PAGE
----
Top Mistakes Educators Must Avoid When Designing An Online Course

| Updated on April 29, 2024
online course
Educators Designing An Online Course

Every teacher who wants to create a successful online course faces some type of design roadblock. 

After all, educators are not tech experts, but at the same time sharing knowledge is their ultimate goal. 

If you are also planning to launch a study guide on an online platform, many questions will be on your mind. 

Connecting to students over the internet may seem easy because of several social media channels. However, a robust strategy is needed to make an educational platform profitable. 

Before you hit the launch button on your website, just take a raincheck to avoid these mistakes educators usually make when designing an online class.

Unstructured Course Content

Common Online Course Formats

One of the biggest and most common mistakes educators make when they build online courses is starting without a proper structure or flow of class content. 

Merely covering a list of topics isn’t sufficient. Here’s how you can bring more structure and keep lesson plans organized. 

  • You must inform the prospective students about the order in which you’ll be administering the lessons. 
  • Mention the number of minutes or hours dedicated to every lesson, and the subtopics covered. 
  • The learning objectives of every unit or lesson should be clear before proceeding further to the next chapter. 
  • This information can be shared with all the interested students before they sign up for the plan.
  • It assures learners of the quality and credibility of your online class system.

Ignoring Student Engagement 

How to Make Online Learning More Engaging?

Students learn and retain more when they’re taught using interactive mediums.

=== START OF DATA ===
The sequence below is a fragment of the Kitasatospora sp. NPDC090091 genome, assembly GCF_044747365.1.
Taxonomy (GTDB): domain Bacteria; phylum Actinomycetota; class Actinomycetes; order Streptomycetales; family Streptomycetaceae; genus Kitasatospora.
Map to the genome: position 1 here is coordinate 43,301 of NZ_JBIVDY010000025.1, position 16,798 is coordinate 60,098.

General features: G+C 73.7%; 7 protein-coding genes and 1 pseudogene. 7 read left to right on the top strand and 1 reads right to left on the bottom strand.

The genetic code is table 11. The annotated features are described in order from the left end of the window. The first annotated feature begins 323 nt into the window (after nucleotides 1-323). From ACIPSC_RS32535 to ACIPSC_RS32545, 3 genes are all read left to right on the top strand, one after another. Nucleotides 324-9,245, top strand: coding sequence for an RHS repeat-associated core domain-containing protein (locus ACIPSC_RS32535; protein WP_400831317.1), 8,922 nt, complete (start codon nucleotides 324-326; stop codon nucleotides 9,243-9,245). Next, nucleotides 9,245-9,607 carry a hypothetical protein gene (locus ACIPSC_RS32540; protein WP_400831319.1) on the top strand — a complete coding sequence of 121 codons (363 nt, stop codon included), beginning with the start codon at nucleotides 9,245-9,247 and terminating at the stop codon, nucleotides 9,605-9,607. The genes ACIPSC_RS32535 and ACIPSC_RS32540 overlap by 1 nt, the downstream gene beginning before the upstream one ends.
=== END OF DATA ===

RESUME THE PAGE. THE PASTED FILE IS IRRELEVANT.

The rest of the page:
Boring lessons were never popular among learners, and the expectations with digital teaching aids are much higher. 

If your class lacks good video/ graphics, interactive quizzes, or games, it won’t appeal to the audience.

Fast Fact
According to a survey, 63% of students in the US engage in online learning activities daily.

Not Addressing FAQs 

How to Make An FAQ Page?

With online classes, comes a greater level of flexibility, and your prospective students may be clueless about how things work. 

They might be confused regarding the eligibility requirements, the technical requirements, timings, etc. 

It’s better to list all the doubts and post the answers in a FAQ section on your class website. 

Some of the common questions that you should include in your FAQ section are:

  • Can I learn at my own pace?
  • Are you accredited or licensed by a reputed educational institute?
  • What type of assignments do you give?
  • What are the requirements to sign up for your study course?

Not Including Progress Tracking 

An online system, especially one that allows students to learn at their own pace, should offer tracking of the learning progress. 

Not including this feature can leave your learners uninformed about how well they’re keeping up with the class.